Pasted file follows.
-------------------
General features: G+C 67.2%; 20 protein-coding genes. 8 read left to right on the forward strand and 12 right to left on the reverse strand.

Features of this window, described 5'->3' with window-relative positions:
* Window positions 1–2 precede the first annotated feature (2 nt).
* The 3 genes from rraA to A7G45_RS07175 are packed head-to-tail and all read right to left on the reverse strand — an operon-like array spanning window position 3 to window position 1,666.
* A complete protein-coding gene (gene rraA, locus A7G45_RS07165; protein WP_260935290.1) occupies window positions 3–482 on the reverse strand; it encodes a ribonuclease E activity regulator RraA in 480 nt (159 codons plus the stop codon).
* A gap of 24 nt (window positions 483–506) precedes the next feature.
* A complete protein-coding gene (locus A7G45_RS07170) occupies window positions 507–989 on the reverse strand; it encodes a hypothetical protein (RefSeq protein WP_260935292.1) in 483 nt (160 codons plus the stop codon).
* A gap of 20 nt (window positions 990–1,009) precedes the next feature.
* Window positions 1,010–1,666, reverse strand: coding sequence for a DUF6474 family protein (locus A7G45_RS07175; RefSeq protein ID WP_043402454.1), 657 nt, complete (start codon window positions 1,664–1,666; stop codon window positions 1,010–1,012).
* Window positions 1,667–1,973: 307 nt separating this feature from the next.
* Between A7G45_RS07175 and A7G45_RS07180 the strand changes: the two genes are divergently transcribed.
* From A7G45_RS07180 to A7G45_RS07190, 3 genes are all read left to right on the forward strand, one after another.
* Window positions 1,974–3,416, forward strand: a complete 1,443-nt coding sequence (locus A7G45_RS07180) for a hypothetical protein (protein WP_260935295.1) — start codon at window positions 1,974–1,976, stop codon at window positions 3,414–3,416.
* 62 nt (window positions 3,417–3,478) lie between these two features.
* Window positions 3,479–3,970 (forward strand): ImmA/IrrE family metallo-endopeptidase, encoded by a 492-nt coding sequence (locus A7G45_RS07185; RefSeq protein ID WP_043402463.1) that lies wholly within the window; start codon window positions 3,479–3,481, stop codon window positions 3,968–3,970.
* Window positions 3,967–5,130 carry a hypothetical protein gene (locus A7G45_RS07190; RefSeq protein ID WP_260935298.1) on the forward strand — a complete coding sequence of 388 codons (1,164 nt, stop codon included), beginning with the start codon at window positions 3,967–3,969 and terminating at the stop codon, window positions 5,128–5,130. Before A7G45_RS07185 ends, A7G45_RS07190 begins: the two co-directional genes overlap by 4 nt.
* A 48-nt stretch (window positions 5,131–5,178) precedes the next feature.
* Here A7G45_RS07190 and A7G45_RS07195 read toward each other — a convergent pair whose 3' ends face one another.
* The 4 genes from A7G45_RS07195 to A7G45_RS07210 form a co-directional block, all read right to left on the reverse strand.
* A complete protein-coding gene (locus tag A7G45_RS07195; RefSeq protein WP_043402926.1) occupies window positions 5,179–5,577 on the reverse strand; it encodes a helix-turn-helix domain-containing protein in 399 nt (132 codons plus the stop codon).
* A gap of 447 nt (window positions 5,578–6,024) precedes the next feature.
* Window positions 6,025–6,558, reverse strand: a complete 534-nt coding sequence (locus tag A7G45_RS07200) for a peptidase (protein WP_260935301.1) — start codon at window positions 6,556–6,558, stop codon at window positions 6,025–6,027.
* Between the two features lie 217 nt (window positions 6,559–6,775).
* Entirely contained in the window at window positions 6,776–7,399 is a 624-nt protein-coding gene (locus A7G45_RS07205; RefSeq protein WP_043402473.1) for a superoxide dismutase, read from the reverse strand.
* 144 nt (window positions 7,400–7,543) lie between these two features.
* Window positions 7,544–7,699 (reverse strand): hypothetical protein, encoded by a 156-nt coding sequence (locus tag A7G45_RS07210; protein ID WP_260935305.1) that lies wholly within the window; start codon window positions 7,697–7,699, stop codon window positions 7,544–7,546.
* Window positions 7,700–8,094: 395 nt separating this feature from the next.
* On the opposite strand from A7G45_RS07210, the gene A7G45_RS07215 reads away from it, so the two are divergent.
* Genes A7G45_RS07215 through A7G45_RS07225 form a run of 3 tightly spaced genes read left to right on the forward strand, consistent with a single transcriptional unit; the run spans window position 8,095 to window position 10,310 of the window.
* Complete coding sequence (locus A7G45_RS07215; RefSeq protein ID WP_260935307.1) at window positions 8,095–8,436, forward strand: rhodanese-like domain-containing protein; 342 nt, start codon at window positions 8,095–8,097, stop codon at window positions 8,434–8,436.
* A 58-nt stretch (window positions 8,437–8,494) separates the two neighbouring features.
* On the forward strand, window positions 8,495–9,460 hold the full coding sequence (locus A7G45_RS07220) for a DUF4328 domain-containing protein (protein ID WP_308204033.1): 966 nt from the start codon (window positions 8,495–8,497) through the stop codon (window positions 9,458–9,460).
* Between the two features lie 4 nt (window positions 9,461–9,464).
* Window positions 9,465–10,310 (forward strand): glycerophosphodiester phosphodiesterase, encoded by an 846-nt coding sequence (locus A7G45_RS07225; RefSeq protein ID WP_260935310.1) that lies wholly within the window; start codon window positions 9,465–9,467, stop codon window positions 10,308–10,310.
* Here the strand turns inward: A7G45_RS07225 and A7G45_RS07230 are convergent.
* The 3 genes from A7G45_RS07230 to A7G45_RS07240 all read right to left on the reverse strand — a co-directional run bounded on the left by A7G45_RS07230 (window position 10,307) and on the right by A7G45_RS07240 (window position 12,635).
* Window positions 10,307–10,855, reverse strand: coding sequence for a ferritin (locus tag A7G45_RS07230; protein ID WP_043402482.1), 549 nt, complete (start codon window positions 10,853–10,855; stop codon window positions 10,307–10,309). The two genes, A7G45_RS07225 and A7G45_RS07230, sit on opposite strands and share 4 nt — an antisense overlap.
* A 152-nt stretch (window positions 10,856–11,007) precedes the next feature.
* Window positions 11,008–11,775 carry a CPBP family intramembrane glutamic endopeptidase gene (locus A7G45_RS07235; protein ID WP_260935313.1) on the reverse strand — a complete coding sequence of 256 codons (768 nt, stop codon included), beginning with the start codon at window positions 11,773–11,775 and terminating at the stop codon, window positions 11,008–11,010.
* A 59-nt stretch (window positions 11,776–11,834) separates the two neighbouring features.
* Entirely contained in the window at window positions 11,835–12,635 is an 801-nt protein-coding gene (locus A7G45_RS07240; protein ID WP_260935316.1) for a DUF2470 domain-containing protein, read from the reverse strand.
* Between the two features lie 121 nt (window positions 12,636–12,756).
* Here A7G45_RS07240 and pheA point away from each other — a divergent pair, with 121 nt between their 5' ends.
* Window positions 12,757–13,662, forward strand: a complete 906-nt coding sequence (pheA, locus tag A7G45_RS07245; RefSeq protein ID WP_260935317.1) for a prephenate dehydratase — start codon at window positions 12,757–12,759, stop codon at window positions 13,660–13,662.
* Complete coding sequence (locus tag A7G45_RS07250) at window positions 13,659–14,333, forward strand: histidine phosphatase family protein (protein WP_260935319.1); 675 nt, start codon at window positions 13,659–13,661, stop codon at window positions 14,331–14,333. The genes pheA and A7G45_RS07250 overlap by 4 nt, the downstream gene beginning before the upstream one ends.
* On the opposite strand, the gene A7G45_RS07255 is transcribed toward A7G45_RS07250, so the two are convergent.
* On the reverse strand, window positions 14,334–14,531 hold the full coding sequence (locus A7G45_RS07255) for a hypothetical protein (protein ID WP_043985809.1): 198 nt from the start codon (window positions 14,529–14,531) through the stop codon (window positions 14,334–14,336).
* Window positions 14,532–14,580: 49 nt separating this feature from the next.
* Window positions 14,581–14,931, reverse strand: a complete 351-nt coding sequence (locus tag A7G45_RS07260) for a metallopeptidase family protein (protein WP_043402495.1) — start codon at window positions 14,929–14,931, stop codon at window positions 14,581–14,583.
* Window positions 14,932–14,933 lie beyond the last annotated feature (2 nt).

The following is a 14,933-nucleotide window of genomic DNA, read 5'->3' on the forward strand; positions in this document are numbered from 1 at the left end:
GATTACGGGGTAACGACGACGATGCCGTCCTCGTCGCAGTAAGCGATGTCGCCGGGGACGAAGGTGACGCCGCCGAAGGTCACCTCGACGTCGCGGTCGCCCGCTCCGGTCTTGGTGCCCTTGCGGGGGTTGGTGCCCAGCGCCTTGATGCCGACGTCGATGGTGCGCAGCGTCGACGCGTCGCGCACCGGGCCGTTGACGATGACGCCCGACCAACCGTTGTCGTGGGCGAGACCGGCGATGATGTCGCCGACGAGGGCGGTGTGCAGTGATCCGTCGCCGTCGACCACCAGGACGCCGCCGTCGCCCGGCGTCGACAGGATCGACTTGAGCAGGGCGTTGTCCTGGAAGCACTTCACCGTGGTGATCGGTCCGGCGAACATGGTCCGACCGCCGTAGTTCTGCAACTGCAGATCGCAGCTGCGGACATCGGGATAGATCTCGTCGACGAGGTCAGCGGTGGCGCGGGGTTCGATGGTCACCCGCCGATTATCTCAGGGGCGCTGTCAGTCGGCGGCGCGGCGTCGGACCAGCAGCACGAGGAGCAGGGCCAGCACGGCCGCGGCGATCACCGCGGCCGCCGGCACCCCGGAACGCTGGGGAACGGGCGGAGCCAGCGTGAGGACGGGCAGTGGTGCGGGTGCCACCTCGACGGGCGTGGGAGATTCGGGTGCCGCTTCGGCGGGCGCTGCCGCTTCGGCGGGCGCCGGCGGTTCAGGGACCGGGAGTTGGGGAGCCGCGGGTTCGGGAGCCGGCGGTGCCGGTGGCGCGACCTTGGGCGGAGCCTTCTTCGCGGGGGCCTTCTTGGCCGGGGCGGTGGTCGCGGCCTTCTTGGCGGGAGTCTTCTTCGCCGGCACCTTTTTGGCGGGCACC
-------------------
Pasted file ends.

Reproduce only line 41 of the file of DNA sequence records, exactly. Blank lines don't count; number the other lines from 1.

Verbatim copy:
* Entirely contained in the window at window positions 11,835–12,635 is an 801-nt protein-coding gene (locus A7G45_RS07240; protein ID WP_260935316.1) for a DUF2470 domain-containing protein, read from the reverse strand.